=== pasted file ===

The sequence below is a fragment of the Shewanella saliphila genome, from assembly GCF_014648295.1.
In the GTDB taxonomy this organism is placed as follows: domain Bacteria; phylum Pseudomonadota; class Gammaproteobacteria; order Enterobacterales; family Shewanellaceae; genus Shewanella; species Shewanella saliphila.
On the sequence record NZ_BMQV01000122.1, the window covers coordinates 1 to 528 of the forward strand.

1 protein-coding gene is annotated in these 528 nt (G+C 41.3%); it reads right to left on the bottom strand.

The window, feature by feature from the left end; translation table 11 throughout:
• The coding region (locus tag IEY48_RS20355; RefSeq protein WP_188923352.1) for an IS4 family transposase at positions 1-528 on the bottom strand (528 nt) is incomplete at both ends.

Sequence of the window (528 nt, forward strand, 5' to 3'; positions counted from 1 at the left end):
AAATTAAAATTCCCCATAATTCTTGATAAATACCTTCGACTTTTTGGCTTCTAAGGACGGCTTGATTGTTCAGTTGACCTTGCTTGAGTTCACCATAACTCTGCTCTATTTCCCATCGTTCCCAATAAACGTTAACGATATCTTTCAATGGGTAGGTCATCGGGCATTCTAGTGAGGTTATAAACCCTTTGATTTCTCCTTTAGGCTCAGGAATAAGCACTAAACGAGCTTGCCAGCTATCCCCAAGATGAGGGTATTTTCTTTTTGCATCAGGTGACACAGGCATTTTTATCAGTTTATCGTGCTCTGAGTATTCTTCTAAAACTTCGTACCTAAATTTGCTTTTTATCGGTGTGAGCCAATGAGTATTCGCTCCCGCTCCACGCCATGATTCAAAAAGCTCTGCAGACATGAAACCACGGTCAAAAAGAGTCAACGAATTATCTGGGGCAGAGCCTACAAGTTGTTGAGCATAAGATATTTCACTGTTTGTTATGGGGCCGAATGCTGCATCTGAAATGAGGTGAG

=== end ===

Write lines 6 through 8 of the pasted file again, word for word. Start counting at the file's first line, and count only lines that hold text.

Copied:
• The coding region (locus tag IEY48_RS20355; RefSeq protein WP_188923352.1) for an IS4 family transposase at positions 1-528 on the bottom strand (528 nt) is incomplete at both ends.

Sequence of the window (528 nt, forward strand, 5' to 3'; positions counted from 1 at the left end):
AAATTAAAATTCCCCATAATTCTTGATAAATACCTTCGACTTTTTGGCTTCTAAGGACGGCTTGATTGTTCAGTTGACCTTGCTTGAGTTCACCATAACTCTGCTCTATTTCCCATCGTTCCCAATAAACGTTAACGATATCTTTCAATGGGTAGGTCATCGGGCATTCTAGTGAGGTTATAAACCCTTTGATTTCTCCTTTAGGCTCAGGAATAAGCACTAAACGAGCTTGCCAGCTATCCCCAAGATGAGGGTATTTTCTTTTTGCATCAGGTGACACAGGCATTTTTATCAGTTTATCGTGCTCTGAGTATTCTTCTAAAACTTCGTACCTAAATTTGCTTTTTATCGGTGTGAGCCAATGAGTATTCGCTCCCGCTCCACGCCATGATTCAAAAAGCTCTGCAGACATGAAACCACGGTCAAAAAGAGTCAACGAATTATCTGGGGCAGAGCCTACAAGTTGTTGAGCATAAGATATTTCACTGTTTGTTATGGGGCCGAATGCTGCATCTGAAATGAGGTGAG